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The below was a proposed technical program for an event and may not represent the final program, nor the contents of the Conference Proceedings for that event. If you are seeking a particular paper, contact the event's sponsor to make sure it is an actual part of their Conference Proceedings before ordering them.

POWDER COATING '96

TECHNICAL CONFERENCE


TUESDAY, September 17 . . . 9:00 A.M. - NOON


CONCURRENT SEMINARS (choose one in each time slot)
I. INTRODUCTION TO POWDER COATING

Ken Kreeger, Nordson Corp.;
Steve Kiefer, Morton International;
Paul Mills, Nutro Machinery


This seminar will provide an overview of powder coating materials and the powder coating process - pretreatment, application equipment, powderbooth and recovery systems, oven curing, and maintenance. Terminology commonly used in the powder coating industry will be emphasized, allowing those new to powder to get the most out of the technical conference program that follows and discussions with exhibitors on the show floor.

II. ADVANCED POWDER COATING

Brad Gruss, Fremont Industries;
Jeff Hale, Gema;
Jeff Wroblewski, H.B. Fuller Co.;
Alan McLaughlin, Milbank Systems, Inc.

If you attend the advanced powder coating seminar, you'll get a more intensive presentation on powder coating materials and the application process, with specific emphasis on troubleshooting the powder coating system. This seminar is designed for those who have at least one year of experience working with powder.


TUESDAY, September 17 (cont'd) 1:00 - 3:30 P.M.


CONCURRENT SEMINARS (choose one in each time slot)
III. ENVIRONMENTAL COMPLIANCE FOR CUSTOM COATERS & CAPTIVE SHOPS

Daren Jorgensen, Jorgensen Environmental, Inc.
While there are many environmental advantages to powder coating, maintaining environmental compliance remains a constant consideration. This seminar, for custom powder coaters and captive shops, will focus on waste powder disposal, wastewater and storm water discharge, and Title V air quality regulations. Federal regulations will be discussed with respect to these issues and insight for possible solutions will be provided.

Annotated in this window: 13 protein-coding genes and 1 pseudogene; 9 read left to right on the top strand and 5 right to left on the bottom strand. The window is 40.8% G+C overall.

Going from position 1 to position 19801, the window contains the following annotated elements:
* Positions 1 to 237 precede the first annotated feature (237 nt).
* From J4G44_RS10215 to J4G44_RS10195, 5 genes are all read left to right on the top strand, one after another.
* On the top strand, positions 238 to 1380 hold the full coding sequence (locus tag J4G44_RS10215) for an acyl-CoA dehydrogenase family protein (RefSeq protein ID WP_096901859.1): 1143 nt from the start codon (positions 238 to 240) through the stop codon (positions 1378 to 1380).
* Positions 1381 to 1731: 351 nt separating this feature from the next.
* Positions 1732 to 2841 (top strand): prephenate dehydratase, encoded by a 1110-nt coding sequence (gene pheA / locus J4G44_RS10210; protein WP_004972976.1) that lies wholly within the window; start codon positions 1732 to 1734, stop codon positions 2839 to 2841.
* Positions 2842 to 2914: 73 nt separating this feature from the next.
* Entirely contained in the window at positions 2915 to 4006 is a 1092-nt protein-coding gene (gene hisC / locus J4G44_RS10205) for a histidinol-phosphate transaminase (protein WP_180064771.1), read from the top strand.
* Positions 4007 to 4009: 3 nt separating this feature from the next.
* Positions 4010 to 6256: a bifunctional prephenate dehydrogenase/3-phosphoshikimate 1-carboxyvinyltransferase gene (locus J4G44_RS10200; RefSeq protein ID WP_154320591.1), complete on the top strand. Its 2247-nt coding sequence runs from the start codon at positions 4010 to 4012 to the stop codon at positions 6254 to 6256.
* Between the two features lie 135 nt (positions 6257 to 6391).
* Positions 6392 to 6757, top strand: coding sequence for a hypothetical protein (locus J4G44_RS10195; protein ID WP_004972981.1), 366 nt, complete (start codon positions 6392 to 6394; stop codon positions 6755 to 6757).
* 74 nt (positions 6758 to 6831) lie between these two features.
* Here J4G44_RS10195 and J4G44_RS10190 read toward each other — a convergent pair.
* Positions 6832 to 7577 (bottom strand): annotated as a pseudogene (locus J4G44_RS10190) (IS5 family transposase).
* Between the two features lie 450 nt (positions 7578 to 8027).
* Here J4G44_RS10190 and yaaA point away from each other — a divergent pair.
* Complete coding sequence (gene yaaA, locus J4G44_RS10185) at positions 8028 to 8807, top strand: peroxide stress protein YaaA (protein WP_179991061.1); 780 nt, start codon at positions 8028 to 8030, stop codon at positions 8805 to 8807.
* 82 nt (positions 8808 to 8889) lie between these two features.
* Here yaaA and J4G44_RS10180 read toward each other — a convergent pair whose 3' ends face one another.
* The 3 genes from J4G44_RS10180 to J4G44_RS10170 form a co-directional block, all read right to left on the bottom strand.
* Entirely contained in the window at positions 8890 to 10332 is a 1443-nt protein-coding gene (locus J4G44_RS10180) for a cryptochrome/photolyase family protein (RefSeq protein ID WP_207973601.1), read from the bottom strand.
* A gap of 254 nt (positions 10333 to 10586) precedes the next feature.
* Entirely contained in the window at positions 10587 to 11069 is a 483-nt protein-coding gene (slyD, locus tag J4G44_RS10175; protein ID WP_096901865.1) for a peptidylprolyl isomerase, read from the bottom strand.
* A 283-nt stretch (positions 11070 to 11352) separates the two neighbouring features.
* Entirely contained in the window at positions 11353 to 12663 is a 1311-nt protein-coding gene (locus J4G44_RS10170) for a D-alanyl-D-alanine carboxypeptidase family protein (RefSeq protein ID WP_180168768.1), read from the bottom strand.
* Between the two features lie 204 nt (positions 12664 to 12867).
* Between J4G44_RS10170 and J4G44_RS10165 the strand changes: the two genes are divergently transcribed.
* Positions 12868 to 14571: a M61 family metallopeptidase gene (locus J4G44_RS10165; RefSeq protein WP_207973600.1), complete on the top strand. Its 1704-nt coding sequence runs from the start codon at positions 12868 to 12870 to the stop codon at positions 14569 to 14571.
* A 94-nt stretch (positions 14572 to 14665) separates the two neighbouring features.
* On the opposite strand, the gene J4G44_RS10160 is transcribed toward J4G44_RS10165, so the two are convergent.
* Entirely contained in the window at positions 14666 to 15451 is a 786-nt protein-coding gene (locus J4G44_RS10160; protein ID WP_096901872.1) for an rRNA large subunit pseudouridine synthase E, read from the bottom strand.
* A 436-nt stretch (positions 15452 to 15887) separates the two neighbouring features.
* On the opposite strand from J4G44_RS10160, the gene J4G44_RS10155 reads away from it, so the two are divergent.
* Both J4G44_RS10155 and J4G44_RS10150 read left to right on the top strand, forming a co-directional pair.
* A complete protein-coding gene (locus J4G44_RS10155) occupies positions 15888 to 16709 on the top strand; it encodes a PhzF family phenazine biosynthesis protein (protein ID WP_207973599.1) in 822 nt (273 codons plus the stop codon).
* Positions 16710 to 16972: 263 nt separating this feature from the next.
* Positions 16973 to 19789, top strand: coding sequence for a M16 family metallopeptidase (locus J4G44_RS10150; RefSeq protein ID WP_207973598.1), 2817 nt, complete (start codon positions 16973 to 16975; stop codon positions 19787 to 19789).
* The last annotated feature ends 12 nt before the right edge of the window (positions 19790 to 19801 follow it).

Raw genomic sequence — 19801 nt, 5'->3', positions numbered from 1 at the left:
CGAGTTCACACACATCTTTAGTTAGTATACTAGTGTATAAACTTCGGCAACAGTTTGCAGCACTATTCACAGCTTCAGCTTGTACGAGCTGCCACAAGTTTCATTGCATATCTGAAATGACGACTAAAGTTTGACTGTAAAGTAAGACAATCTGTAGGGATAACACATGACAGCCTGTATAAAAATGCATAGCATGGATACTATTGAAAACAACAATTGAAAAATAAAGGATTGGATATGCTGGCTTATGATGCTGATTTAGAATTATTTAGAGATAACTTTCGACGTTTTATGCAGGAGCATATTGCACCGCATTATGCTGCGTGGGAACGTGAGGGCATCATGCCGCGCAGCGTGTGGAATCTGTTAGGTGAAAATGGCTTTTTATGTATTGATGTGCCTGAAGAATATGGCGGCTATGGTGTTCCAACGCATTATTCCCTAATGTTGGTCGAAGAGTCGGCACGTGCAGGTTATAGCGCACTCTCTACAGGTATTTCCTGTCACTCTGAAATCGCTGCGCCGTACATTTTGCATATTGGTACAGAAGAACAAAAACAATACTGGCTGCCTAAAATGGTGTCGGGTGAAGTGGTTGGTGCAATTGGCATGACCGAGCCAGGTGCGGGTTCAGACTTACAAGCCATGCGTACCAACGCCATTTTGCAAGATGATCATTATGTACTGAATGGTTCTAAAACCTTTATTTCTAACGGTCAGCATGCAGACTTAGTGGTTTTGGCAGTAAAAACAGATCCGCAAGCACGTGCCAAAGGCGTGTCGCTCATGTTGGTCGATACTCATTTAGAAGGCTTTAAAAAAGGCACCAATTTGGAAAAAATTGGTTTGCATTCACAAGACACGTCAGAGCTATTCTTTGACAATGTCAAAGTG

IV. CONVERTING TO POWDER COATING- HIGH PRODUCTION VOLUME

Chris Merritt, Gema;
Ron Cudzilo, Milbank Systems, Inc.;
Nick Liberto, Powder Coating Consultants

What are the advantages of powder coating over my existing system? Are powder coating materials suitable to meet my finishing requirements? What considerations, approvals and commitments must be achieved before moving forward with this project? These are the types of questions you'll need to answer prior to making the choice to convert. This seminar will focus on the analysis of an existing system and its capabilities, a system needs analysis, equipment needs analysis, vendor selection and comparison, additional considerations and making the change.

V. CONVERTING TO POWDER COATING- LOW PRODUCTION VOLUME

Bruce Bryan, Binks Industrial Powder Systems;
Rodger Talbert, Talbert Consulting;
Phil Bechtold, Nordson Corporation;
Doug Brown, Fremont Industries;
Todd Rainey, Spraylat Corp.

If you are currently spraying liquid coatings and are considering installing a manual powder coating operation, this seminar is for you. This seminar will focus on a batch or conveyorized line that may provide for adding automation in the future, but your original conversion will be batch.


WEDNESDAY, September 18 . . . 8:30 A.M. - NOON


CONCURRENT TECHNICAL PRESENTATIONS

Three tracks of technical presentations will take place at the same time. Choose the presentations that are most applicable to you and your finishing operations. You can choose to change rooms between presentations if you wish. Exact times of presentations will appear in your final Conference & Show Directory to be distributed on site.


TRACK I

1. THE POWDER DISC- A NEW TOOL FOR POWDER COATING

Chris Chandler - Nordson Corp.

This presentation will discuss a new powder application device that generates a uniform horizontal spray pattern that can continuously coat parts in an omega loop-type configuration. It utilizes triboelectric charging technology and has inherently high transfer efficiency. It is suited for coating extrusions, wire goods, and a wide variety of other products. Systems designed using this technology offer a variety of benefits. This paper will describe the benefits of the disc for new powder coating lines as well as the opportunities it offers for converting liquid omega loop systems to powder coating.

2. BENEFITS & DESIGN OF AN ENVIRONMENTAL ROOM FOR POWDER COATING APPLICATIONS

Michael F. Napadow - Tri-Star Technology, Inc.
You will be introduced to the benefits of using an environmental room in powder coating systems. This paper will also go through the calculations of sizing the air conditioning system, things to make sure are included and the importance of each component.

3. BUYING DECISIONS FOR A FINISHING LINE

Marty Vicens - Nordson Corp.